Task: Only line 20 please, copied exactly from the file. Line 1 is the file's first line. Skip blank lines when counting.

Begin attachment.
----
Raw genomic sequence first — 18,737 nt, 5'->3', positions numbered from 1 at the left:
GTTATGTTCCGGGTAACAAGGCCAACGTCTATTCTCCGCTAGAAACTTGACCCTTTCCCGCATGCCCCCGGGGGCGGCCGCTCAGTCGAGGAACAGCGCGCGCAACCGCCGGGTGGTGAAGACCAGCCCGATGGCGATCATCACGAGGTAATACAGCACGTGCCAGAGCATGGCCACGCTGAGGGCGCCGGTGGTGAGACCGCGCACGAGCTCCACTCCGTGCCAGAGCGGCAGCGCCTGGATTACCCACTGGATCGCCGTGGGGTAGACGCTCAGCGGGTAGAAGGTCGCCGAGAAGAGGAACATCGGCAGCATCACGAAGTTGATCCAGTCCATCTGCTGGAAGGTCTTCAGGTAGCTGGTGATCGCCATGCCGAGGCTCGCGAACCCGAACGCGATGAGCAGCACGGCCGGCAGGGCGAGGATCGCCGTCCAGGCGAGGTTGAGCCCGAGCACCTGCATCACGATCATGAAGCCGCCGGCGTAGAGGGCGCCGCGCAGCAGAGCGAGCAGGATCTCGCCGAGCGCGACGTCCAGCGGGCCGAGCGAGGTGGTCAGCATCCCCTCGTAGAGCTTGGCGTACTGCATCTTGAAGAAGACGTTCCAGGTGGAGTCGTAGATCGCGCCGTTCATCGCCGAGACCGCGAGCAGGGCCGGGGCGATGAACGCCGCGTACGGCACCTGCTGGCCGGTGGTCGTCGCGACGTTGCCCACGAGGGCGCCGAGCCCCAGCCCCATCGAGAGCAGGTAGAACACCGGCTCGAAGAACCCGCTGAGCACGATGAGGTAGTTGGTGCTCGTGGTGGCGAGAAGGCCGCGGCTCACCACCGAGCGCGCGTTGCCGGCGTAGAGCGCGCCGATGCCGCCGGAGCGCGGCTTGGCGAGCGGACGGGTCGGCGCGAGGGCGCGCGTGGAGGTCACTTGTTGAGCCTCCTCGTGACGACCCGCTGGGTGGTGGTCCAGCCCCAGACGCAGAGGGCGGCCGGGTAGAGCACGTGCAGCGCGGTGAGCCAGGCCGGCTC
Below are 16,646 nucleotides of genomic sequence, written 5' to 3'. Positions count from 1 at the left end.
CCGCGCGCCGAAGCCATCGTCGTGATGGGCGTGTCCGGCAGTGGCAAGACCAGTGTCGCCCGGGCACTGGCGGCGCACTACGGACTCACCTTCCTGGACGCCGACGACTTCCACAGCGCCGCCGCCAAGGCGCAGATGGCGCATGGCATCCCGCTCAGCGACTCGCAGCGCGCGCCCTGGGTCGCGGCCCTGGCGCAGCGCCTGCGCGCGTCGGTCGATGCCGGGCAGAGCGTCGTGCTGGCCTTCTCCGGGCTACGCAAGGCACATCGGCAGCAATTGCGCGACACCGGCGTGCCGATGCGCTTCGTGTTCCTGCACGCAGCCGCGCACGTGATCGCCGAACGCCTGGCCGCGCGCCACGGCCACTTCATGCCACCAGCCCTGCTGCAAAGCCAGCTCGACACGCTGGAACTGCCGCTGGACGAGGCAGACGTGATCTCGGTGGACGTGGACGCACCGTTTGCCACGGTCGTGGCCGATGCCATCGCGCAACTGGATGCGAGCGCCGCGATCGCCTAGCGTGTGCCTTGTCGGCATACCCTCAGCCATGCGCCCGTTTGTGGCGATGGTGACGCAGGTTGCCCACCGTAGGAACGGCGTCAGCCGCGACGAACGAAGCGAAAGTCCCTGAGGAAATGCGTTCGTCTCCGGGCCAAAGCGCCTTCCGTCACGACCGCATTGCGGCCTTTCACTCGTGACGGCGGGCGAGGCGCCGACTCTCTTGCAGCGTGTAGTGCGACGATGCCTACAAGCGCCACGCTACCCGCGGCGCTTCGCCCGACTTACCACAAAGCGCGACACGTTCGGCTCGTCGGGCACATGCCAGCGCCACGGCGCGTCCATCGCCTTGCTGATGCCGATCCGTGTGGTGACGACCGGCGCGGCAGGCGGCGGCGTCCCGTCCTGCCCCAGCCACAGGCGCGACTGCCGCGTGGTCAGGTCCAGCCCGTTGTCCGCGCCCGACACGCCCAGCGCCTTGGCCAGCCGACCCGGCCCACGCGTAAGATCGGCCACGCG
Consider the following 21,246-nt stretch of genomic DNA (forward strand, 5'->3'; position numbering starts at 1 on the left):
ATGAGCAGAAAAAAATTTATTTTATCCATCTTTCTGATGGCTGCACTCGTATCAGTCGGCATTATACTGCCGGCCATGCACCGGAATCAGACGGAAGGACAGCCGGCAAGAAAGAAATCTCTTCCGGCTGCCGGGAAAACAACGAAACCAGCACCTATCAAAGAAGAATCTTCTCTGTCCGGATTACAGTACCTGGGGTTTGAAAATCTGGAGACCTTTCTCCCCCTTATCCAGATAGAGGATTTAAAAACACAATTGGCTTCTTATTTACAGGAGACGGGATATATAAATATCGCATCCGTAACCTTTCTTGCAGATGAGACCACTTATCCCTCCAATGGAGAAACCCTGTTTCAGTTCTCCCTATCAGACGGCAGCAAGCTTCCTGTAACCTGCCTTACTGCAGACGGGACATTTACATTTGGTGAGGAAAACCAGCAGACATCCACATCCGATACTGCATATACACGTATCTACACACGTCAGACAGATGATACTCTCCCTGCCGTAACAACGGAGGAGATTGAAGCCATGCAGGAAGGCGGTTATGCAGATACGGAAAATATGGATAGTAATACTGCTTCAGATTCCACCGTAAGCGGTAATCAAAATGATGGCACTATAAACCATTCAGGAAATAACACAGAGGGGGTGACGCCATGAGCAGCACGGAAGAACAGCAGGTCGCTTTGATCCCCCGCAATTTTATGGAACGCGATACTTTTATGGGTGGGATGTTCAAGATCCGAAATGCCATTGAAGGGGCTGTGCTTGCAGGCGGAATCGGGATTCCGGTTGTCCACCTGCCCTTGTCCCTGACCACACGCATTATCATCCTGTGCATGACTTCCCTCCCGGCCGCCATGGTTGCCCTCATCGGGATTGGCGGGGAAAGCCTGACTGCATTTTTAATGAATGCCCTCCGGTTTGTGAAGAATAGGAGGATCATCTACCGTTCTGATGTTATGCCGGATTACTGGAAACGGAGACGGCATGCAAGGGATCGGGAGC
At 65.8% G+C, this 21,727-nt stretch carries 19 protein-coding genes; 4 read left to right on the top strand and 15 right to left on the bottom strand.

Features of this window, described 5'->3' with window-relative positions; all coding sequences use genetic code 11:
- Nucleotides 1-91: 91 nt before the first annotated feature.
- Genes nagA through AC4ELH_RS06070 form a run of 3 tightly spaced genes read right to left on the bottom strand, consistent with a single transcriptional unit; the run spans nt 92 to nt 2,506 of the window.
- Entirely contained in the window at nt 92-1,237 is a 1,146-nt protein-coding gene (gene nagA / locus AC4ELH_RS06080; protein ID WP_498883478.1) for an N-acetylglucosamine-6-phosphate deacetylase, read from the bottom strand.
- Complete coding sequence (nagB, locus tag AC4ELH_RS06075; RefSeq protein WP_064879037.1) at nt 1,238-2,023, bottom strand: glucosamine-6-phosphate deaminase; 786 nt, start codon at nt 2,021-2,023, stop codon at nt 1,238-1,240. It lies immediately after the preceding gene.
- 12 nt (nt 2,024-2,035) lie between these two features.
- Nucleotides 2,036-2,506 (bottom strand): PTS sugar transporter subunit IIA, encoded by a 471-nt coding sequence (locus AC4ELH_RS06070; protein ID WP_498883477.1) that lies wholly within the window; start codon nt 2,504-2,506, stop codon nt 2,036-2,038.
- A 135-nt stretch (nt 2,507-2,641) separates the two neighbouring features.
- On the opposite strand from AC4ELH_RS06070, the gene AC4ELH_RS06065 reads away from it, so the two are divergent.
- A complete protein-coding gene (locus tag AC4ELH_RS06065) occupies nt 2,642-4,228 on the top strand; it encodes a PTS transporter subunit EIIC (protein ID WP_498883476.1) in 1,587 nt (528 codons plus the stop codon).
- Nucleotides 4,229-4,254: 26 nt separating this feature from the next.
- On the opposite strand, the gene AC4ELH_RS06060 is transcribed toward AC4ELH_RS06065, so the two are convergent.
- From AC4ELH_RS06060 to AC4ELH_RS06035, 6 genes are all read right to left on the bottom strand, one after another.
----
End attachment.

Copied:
- From AC4ELH_RS06060 to AC4ELH_RS06035, 6 genes are all read right to left on the bottom strand, one after another.